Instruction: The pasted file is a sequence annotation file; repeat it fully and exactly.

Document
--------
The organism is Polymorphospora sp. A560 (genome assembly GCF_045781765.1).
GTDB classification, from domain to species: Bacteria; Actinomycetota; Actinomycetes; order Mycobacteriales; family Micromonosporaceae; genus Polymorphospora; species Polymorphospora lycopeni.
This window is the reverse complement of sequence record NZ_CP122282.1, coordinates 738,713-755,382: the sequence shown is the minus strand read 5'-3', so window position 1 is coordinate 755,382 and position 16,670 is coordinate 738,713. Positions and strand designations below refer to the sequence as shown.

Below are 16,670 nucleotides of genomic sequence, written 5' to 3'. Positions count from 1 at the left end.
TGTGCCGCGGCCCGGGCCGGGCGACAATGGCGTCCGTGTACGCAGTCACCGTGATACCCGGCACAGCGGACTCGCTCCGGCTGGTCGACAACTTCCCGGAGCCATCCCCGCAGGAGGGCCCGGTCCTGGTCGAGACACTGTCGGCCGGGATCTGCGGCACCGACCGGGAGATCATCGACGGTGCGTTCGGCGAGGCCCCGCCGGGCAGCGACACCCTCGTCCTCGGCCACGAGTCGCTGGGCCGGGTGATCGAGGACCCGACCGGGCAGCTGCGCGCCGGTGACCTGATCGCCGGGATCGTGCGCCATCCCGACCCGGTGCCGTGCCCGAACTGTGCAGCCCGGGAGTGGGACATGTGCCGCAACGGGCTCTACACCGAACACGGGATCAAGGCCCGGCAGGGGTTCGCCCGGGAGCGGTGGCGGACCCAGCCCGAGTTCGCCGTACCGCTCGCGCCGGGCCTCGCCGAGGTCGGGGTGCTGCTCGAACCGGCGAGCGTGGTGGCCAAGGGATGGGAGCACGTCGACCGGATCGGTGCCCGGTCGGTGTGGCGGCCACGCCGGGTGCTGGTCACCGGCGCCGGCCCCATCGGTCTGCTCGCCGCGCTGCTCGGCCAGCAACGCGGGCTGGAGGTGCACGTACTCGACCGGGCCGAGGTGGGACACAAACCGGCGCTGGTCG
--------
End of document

The organism is Polymorphospora sp. A560 (genome assembly GCF_045781765.1).
GTDB classification, from domain to species: Bacteria; Actinomycetota; Actinomycetes; order Mycobacteriales; family Micromonosporaceae; genus Polymorphospora; species Polymorphospora lycopeni.
This window is the reverse complement of sequence record NZ_CP122282.1, coordinates 738,713-755,382: the sequence shown is the minus strand read 5'-3', so window position 1 is coordinate 755,382 and position 16,670 is coordinate 738,713. Positions and strand designations below refer to the sequence as shown.

Below are 16,670 nucleotides of genomic sequence, written 5' to 3'. Positions count from 1 at the left end.
TGTGCCGCGGCCCGGGCCGGGCGACAATGGCGTCCGTGTACGCAGTCACCGTGATACCCGGCACAGCGGACTCGCTCCGGCTGGTCGACAACTTCCCGGAGCCATCCCCGCAGGAGGGCCCGGTCCTGGTCGAGACACTGTCGGCCGGGATCTGCGGCACCGACCGGGAGATCATCGACGGTGCGTTCGGCGAGGCCCCGCCGGGCAGCGACACCCTCGTCCTCGGCCACGAGTCGCTGGGCCGGGTGATCGAGGACCCGACCGGGCAGCTGCGCGCCGGTGACCTGATCGCCGGGATCGTGCGCCATCCCGACCCGGTGCCGTGCCCGAACTGTGCAGCCCGGGAGTGGGACATGTGCCGCAACGGGCTCTACACCGAACACGGGATCAAGGCCCGGCAGGGGTTCGCCCGGGAGCGGTGGCGGACCCAGCCCGAGTTCGCCGTACCGCTCGCGCCGGGCCTCGCCGAGGTCGGGGTGCTGCTCGAACCGGCGAGCGTGGTGGCCAAGGGATGGGAGCACGTCGACCGGATCGGTGCCCGGTCGGTGTGGCGGCCACGCCGGGTGCTGGTCACCGGCGCCGGCCCCATCGGTCTGCTCGCCGCGCTGCTCGGCCAGCAACGCGGGCTGGAGGTGCACGTACTCGACCGGGCCGAGGTGGGACACAAACCGGCGCTGGTCG